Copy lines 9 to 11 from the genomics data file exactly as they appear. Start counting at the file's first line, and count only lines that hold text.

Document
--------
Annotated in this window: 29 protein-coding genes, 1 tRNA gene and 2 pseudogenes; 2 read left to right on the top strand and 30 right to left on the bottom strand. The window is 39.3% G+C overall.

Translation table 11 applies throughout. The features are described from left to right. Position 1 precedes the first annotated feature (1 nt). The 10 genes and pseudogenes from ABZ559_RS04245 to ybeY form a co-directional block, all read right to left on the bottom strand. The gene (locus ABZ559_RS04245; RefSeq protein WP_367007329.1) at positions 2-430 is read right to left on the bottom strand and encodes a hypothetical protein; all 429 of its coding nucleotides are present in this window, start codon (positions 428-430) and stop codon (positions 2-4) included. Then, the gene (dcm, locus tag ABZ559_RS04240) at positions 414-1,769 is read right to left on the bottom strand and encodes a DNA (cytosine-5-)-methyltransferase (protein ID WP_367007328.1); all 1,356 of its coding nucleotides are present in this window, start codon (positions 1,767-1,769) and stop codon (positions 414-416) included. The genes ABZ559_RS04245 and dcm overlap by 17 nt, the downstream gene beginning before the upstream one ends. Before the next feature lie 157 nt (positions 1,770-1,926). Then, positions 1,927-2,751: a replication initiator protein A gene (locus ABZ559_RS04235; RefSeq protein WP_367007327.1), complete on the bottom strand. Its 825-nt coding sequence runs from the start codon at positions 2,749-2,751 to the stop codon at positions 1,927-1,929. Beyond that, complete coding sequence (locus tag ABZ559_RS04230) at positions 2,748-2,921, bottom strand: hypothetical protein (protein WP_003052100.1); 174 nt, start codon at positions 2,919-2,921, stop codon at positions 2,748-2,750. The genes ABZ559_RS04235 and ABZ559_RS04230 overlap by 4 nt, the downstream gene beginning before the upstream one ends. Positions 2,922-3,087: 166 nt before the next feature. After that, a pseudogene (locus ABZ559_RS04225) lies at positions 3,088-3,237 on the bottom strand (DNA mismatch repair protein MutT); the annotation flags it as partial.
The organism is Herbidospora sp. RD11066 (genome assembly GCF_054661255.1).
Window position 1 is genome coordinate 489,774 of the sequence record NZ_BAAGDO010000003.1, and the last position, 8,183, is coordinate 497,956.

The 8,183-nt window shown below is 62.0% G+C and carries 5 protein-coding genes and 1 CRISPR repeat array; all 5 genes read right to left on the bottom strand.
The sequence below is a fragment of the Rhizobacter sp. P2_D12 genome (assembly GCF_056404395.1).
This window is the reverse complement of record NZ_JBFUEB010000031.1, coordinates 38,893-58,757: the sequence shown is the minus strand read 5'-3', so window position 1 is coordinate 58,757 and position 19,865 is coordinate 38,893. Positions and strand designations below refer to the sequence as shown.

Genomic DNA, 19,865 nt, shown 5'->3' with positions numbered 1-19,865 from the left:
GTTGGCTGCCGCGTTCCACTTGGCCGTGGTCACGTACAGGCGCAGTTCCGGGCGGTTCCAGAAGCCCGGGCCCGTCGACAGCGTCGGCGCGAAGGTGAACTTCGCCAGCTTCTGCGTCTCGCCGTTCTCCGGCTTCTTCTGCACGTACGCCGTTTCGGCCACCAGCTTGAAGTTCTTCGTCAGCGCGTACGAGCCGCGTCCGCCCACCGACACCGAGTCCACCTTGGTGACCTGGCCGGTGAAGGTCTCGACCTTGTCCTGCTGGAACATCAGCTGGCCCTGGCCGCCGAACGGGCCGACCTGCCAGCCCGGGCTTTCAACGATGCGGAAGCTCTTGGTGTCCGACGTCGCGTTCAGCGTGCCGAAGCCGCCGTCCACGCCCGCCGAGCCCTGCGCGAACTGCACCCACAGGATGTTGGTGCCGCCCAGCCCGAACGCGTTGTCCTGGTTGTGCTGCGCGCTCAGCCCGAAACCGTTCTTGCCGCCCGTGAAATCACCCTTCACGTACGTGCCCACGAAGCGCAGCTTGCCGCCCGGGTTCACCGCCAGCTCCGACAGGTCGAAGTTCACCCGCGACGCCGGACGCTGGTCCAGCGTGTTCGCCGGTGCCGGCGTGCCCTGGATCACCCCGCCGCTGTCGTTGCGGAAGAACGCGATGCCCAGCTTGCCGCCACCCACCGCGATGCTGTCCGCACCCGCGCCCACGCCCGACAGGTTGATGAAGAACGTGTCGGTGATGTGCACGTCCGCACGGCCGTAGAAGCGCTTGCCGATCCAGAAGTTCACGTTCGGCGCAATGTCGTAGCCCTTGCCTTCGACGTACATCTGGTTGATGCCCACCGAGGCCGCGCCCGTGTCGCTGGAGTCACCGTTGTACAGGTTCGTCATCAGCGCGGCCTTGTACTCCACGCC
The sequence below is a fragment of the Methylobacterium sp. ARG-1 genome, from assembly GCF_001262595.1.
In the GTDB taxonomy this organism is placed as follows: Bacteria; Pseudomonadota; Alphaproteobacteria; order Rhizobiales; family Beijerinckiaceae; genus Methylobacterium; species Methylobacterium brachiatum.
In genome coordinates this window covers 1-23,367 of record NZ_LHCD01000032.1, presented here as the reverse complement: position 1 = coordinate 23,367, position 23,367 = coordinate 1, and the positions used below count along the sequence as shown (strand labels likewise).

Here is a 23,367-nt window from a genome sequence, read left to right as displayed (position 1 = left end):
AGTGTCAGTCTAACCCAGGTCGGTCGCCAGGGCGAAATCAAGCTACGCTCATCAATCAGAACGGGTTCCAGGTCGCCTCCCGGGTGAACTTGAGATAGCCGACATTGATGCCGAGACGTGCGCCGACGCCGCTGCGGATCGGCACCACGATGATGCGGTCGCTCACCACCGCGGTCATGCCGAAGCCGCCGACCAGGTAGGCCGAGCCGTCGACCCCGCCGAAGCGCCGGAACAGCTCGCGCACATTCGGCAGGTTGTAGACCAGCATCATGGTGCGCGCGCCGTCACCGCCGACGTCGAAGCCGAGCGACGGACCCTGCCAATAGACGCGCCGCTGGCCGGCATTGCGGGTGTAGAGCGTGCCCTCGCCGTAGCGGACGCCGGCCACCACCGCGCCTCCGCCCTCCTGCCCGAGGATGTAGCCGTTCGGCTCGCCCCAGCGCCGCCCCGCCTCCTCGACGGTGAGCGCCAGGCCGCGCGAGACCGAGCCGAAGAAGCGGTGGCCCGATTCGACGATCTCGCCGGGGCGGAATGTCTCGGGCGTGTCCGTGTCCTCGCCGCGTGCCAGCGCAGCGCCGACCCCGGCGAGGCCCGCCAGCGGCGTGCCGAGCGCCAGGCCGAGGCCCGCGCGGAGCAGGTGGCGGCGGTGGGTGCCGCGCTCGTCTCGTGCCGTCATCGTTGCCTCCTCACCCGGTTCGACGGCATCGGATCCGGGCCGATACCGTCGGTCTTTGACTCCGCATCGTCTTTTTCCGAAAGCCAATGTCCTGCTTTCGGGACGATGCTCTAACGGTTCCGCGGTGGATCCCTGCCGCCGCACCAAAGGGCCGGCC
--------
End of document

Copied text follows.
GTTGGCTGCCGCGTTCCACTTGGCCGTGGTCACGTACAGGCGCAGTTCCGGGCGGTTCCAGAAGCCCGGGCCCGTCGACAGCGTCGGCGCGAAGGTGAACTTCGCCAGCTTCTGCGTCTCGCCGTTCTCCGGCTTCTTCTGCACGTACGCCGTTTCGGCCACCAGCTTGAAGTTCTTCGTCAGCGCGTACGAGCCGCGTCCGCCCACCGACACCGAGTCCACCTTGGTGACCTGGCCGGTGAAGGTCTCGACCTTGTCCTGCTGGAACATCAGCTGGCCCTGGCCGCCGAACGGGCCGACCTGCCAGCCCGGGCTTTCAACGATGCGGAAGCTCTTGGTGTCCGACGTCGCGTTCAGCGTGCCGAAGCCGCCGTCCACGCCCGCCGAGCCCTGCGCGAACTGCACCCACAGGATGTTGGTGCCGCCCAGCCCGAACGCGTTGTCCTGGTTGTGCTGCGCGCTCAGCCCGAAACCGTTCTTGCCGCCCGTGAAATCACCCTTCACGTACGTGCCCACGAAGCGCAGCTTGCCGCCCGGGTTCACCGCCAGCTCCGACAGGTCGAAGTTCACCCGCGACGCCGGACGCTGGTCCAGCGTGTTCGCCGGTGCCGGCGTGCCCTGGATCACCCCGCCGCTGTCGTTGCGGAAGAACGCGATGCCCAGCTTGCCGCCACCCACCGCGATGCTGTCCGCACCCGCGCCCACGCCCGACAGGTTGATGAAGAACGTGTCGGTGATGTGCACGTCCGCACGGCCGTAGAAGCGCTTGCCGATCCAGAAGTTCACGTTCGGCGCAATGTCGTAGCCCTTGCCTTCGACGTACATCTGGTTGATGCCCACCGAGGCCGCGCCCGTGTCGCTGGAGTCACCGTTGTACAGGTTCGTCATCAGCGCGGCCTTGTACTCCACGCC
The sequence below is a fragment of the Methylobacterium sp. ARG-1 genome, from assembly GCF_001262595.1.
In the GTDB taxonomy this organism is placed as follows: Bacteria; Pseudomonadota; Alphaproteobacteria; order Rhizobiales; family Beijerinckiaceae; genus Methylobacterium; species Methylobacterium brachiatum.